Lidiya Dervisheva: Right. I guess it’s something probably that a lot of venture capitalists think about or maybe even struggle with. I do, so having been at a startup for two years. It was really exciting to see what it means to be in the trenches what it means to, you know, meet sales forecasts and decide about what's next for the company. I guess I was just, you know, as a businessperson and engineer. But just seeing how difficult it is to make all these steps really makes me appreciate now when I look at companies and I listen to pitches to hear the stories and the big vision that every entrepreneur comes to our office with. And to understand like what it would actually mean to scale this business, to really get to where this entrepreneur wants to be in the next let's say 3 to 5 to 7 years. So I would say I do have this, you know, itch to maybe go into that back into the startup world. But for now it's been really, really exciting to, you know, to be on the investor seat and really get to explore so many different technologies and sort of be able to jump through, you know, different industries from energy to transportation to agriculture on a daily basis which is something I probably couldn’t do in a startup.
Greg Dalton: You have the variety but you’re on the sideline. Gabriel, ever have the impulse to kind of get in the game and have to deal with guys like you who invested in company –
Gabriel Kra: No, I wouldn’t wish that on anything but my entrepreneurs. I worked at startups and in operational companies for eight or 10 years and that was amazing and it was an incredible education. And then my first CEO here in Silicon Valley sort of told me and I didn’t quite understand what he was saying he’s like your first job is to hire your replacement, right. So when I'm looking for an entrepreneurs I just want to find people who are better than me who are harder working, smarter, more creative.
And the best ones, gosh, they do things that -- they solve problems and tackle challenges that blow me away. And so, yeah I'm kind of content being able to find incredible people, find great people with huge ideas and maybe help them execute rather than being the one in the frontline because I don’t think I could handle that. They’re awesome.
Greg Dalton: So Davida, you’re the awesome one the brave one on the front lines. If you weren’t running a company, what other role would you like in the clean-tech field what do you think is really exciting?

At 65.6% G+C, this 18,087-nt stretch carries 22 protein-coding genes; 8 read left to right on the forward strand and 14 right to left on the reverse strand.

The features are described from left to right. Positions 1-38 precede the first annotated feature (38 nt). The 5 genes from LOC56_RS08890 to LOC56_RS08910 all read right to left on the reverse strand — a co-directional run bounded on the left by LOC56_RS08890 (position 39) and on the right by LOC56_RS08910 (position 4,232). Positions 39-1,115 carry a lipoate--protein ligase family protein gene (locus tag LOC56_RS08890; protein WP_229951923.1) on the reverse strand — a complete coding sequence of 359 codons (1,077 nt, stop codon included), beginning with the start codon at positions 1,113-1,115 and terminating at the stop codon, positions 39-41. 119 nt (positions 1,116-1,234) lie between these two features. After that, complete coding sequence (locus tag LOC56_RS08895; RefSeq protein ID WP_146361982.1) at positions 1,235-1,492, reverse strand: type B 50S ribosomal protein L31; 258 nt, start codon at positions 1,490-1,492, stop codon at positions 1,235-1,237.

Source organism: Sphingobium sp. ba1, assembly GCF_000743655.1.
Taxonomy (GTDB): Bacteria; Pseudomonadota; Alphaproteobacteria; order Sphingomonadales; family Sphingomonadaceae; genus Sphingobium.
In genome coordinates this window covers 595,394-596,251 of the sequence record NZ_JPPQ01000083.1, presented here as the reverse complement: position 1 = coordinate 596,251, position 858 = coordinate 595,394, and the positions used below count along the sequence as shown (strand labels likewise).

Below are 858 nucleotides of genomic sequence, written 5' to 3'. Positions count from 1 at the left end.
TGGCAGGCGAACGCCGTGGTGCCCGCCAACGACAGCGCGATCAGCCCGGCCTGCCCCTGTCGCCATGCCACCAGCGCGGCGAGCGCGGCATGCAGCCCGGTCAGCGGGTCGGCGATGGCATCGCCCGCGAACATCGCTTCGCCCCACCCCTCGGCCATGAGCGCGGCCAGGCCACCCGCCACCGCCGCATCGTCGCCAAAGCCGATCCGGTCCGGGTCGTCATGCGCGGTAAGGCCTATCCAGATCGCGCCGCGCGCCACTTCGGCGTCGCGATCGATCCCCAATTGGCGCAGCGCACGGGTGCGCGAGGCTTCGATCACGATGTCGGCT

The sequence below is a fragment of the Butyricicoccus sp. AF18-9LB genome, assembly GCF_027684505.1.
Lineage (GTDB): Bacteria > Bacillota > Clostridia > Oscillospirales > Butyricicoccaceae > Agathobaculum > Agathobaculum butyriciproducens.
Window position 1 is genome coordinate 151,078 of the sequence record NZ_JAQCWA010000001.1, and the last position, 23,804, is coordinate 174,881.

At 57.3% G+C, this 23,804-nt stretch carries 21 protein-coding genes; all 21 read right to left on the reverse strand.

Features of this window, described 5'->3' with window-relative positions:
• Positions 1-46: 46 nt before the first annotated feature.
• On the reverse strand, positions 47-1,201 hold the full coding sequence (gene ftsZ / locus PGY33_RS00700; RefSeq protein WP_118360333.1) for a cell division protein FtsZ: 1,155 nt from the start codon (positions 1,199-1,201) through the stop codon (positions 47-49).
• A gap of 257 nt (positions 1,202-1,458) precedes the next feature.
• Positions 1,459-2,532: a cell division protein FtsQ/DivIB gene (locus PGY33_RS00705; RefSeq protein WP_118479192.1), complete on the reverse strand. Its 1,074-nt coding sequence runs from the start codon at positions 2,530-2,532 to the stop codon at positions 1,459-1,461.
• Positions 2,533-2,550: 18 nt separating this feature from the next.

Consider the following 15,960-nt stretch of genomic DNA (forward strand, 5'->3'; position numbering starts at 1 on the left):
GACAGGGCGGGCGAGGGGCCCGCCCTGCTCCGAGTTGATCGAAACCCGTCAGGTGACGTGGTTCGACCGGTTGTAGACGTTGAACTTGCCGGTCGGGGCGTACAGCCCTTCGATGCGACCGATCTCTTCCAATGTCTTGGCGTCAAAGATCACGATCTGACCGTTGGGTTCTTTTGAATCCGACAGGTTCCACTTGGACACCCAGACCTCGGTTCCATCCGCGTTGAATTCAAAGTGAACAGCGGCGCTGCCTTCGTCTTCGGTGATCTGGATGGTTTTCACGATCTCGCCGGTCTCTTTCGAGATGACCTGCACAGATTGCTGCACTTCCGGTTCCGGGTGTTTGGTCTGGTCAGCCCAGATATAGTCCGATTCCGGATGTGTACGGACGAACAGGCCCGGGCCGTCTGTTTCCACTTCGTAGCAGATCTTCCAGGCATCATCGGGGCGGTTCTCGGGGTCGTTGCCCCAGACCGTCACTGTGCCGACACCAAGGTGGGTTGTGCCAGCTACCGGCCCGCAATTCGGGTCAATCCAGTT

Davida Herzl: Probably running another company. You know, I am really and that's true. I mean, I am just, you know, I see so much opportunity right now at the nexus of the Iot and sensors and data and analytics and AI to really help us understand to provide us the data and insights to adapt to climate change and to mitigate its effects. And so, you know, I think now that I've run a company and in the middle of sort of, you know, really sort of taking the company to market. I think maybe you know, partnering with other entrepreneurs who are trying to solve really hard problems and maybe one day I'll, you know, sit in their seat. Being some of my favorite investors are the ones that have been operators in the past and who really understand how difficult it is to get companies like ours off the ground. And so I think there's a lot of value that comes from that synergy in the ecosystem.
Greg Dalton: So serial entrepreneur, okay. We’re talking about clean-tech at Climate One. I'm Greg Dalton. We’re gonna go to our lightning round. Quick true or false questions to each of our guests starting with Lidiya Dervisheva. True or false. Venture capitalists are not as smart as they think they are?
Lidiya Dervisheva: False.
Greg Dalton: Davida. True or false. Silicon Valley has a poor record investing in innovative startups in the energy sector?
Davida Herzl: True.
Greg Dalton: Gabriel Kra. True or false. The HBO series Silicon Valley is an excellent documentary?
Gabriel Kra: True.
Greg Dalton: Lidiya. True or false. The best way to attract capital from white men who attended Stanford is to be a white man who attended Stanford?
Lidiya Dervisheva: False.
Greg Dalton: Davida, you have a fully stocked earthquake disaster kit in your home. True or false?
Davida Herzl: False. I like risks.
Greg Dalton: Lidiya, you have a fully stocked earthquake disaster kit in your home?
Lidiya Dervisheva: False.
Greg Dalton: The risk takers here. Final one for Gabriel Kra. True or false. Your company considered sea level rise when it leased office space on a pier extending into San Francisco Bay?
Gabriel Kra: True.
Greg Dalton: You made the bet, well we have to wait until the end of the lease to see about that.
Gabriel Kra: Exactly.
Greg Dalton: Let’s give them a round of applause for getting through that lightning round.
Lidiya, you said something that I rarely hear from Silicon Valley people which is you think there's exciting careers in the regulatory space. What do you mean by that?
Lidiya Dervisheva: Right. So going to energy there is the policy side, then there is technology or the way at least I see it, policy, technology and business. You can contribute in one way or another and you’re always going to be probably an expert in one of these or really hone on your skills in one of these and probably understand a little bit of the others.